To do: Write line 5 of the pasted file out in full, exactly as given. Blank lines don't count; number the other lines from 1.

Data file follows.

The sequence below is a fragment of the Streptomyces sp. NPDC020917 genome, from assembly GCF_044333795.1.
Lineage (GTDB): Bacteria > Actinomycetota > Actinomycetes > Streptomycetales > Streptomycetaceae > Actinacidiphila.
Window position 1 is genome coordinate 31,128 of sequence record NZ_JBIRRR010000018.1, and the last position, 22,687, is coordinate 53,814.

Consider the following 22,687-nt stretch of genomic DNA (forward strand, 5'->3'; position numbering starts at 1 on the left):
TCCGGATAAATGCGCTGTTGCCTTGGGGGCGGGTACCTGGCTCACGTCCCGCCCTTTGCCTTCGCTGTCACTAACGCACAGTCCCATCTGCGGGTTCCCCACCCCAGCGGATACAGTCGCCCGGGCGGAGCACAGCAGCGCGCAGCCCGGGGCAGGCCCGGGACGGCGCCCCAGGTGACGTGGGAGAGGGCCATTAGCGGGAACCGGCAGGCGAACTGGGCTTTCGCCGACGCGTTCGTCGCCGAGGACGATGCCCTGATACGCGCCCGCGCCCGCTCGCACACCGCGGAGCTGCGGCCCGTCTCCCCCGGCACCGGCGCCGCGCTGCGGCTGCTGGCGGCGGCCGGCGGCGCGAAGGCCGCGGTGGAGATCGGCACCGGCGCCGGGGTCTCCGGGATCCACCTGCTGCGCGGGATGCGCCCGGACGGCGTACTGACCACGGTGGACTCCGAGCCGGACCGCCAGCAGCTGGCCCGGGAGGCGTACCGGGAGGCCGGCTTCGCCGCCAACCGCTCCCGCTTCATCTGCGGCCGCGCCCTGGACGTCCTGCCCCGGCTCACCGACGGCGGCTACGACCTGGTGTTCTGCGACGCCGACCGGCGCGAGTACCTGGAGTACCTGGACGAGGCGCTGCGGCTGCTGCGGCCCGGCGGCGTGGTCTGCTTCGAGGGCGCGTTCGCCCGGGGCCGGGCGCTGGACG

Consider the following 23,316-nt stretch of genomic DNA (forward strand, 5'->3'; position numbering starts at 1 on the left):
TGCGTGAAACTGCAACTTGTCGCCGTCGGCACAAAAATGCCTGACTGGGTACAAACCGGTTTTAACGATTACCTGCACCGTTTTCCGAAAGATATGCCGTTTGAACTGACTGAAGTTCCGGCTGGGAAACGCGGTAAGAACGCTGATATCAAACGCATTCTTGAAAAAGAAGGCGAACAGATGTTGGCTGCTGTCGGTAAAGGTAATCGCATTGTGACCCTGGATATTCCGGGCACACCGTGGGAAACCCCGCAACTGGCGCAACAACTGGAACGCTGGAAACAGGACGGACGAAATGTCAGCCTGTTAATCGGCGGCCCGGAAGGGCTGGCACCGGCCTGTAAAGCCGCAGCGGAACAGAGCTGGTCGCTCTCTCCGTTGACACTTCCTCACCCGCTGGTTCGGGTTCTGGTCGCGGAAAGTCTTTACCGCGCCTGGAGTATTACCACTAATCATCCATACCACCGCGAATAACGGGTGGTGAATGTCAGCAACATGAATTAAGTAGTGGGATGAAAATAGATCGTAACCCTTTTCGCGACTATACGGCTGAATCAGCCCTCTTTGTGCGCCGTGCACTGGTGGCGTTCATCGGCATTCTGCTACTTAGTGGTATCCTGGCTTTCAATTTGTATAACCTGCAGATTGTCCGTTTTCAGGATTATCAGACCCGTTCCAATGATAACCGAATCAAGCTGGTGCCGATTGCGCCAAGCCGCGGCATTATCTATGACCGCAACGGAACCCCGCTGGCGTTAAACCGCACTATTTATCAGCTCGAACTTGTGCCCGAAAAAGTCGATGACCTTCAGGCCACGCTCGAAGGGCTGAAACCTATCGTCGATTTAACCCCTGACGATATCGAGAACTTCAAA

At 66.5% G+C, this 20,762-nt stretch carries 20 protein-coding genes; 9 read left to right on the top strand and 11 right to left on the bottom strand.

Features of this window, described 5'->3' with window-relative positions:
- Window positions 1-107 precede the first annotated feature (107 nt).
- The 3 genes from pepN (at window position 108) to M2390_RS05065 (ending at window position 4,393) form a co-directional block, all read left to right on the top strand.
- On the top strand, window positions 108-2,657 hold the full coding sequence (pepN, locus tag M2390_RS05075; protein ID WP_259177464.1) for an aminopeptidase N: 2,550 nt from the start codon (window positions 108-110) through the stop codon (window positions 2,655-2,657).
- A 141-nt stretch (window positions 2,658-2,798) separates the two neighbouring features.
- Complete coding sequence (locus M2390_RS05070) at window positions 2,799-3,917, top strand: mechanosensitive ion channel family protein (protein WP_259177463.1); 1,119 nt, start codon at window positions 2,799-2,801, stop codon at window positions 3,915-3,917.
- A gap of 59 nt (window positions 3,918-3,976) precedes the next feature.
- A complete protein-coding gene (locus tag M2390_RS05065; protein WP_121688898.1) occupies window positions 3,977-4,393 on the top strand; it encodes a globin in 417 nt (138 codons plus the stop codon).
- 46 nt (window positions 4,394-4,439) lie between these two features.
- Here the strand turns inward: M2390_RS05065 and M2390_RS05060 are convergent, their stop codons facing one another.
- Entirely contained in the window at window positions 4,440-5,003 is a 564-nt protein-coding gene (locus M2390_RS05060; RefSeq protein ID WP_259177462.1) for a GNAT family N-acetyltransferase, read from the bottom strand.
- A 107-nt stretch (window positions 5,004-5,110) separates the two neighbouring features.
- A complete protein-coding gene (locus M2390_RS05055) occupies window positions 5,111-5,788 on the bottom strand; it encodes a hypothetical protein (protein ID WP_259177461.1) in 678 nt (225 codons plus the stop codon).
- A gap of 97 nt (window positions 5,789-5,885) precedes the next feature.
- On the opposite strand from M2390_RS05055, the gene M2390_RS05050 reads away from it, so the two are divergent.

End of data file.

TCCGGATAAATGCGCTGTTGCCTTGGGGGCGGGTACCTGGCTCACGTCCCGCCCTTTGCCTTCGCTGTCACTAACGCACAGTCCCATCTGCGGGTTCCCCACCCCAGCGGATACAGTCGCCCGGGCGGAGCACAGCAGCGCGCAGCCCGGGGCAGGCCCGGGACGGCGCCCCAGGTGACGTGGGAGAGGGCCATTAGCGGGAACCGGCAGGCGAACTGGGCTTTCGCCGACGCGTTCGTCGCCGAGGACGATGCCCTGATACGCGCCCGCGCCCGCTCGCACACCGCGGAGCTGCGGCCCGTCTCCCCCGGCACCGGCGCCGCGCTGCGGCTGCTGGCGGCGGCCGGCGGCGCGAAGGCCGCGGTGGAGATCGGCACCGGCGCCGGGGTCTCCGGGATCCACCTGCTGCGCGGGATGCGCCCGGACGGCGTACTGACCACGGTGGACTCCGAGCCGGACCGCCAGCAGCTGGCCCGGGAGGCGTACCGGGAGGCCGGCTTCGCCGCCAACCGCTCCCGCTTCATCTGCGGCCGCGCCCTGGACGTCCTGCCCCGGCTCACCGACGGCGGCTACGACCTGGTGTTCTGCGACGCCGACCGGCGCGAGTACCTGGAGTACCTGGACGAGGCGCTGCGGCTGCTGCGGCCCGGCGGCGTGGTCTGCTTCGAGGGCGCGTTCGCCCGGGGCCGGGCGCTGGACG